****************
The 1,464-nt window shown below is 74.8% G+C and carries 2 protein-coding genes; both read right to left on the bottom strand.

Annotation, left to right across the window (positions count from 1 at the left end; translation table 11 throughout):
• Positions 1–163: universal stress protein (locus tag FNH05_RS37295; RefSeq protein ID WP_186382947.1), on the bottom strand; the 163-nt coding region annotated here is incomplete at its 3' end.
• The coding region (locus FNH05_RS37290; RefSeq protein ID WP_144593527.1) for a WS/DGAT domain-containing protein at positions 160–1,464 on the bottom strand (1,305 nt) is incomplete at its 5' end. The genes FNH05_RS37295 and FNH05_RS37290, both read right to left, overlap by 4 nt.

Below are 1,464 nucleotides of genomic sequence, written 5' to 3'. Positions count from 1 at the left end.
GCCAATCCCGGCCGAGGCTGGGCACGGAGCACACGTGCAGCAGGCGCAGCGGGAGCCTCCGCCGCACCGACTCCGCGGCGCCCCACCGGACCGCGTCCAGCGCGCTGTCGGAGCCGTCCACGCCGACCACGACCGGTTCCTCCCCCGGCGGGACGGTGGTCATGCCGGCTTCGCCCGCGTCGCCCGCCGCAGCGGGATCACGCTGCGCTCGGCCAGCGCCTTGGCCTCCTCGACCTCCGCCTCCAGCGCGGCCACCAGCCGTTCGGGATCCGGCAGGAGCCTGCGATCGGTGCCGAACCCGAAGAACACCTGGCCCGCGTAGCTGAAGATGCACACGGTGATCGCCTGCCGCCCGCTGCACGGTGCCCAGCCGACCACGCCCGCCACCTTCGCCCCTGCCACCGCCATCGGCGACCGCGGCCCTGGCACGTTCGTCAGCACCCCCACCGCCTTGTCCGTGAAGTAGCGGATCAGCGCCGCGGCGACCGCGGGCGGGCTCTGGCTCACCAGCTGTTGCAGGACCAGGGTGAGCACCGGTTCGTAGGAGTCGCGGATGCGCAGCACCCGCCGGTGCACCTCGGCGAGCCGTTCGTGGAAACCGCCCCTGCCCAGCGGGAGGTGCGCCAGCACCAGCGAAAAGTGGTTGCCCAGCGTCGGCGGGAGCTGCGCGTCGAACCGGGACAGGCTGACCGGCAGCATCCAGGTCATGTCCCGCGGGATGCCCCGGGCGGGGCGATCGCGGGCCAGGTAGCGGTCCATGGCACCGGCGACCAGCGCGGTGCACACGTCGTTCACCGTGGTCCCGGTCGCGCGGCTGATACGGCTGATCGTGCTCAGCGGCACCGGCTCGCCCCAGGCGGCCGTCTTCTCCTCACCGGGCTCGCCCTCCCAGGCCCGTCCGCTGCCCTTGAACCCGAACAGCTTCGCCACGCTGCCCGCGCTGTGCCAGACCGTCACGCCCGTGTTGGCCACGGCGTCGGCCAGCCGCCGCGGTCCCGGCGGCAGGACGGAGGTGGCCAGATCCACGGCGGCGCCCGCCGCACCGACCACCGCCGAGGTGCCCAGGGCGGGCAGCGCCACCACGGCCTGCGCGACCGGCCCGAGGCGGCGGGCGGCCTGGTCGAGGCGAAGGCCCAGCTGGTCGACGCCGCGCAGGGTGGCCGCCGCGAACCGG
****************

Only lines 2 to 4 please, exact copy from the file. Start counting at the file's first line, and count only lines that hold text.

Annotation, left to right across the window (positions count from 1 at the left end; translation table 11 throughout):
• Positions 1–163: universal stress protein (locus tag FNH05_RS37295; RefSeq protein ID WP_186382947.1), on the bottom strand; the 163-nt coding region annotated here is incomplete at its 3' end.
• The coding region (locus FNH05_RS37290; RefSeq protein ID WP_144593527.1) for a WS/DGAT domain-containing protein at positions 160–1,464 on the bottom strand (1,305 nt) is incomplete at its 5' end. The genes FNH05_RS37295 and FNH05_RS37290, both read right to left, overlap by 4 nt.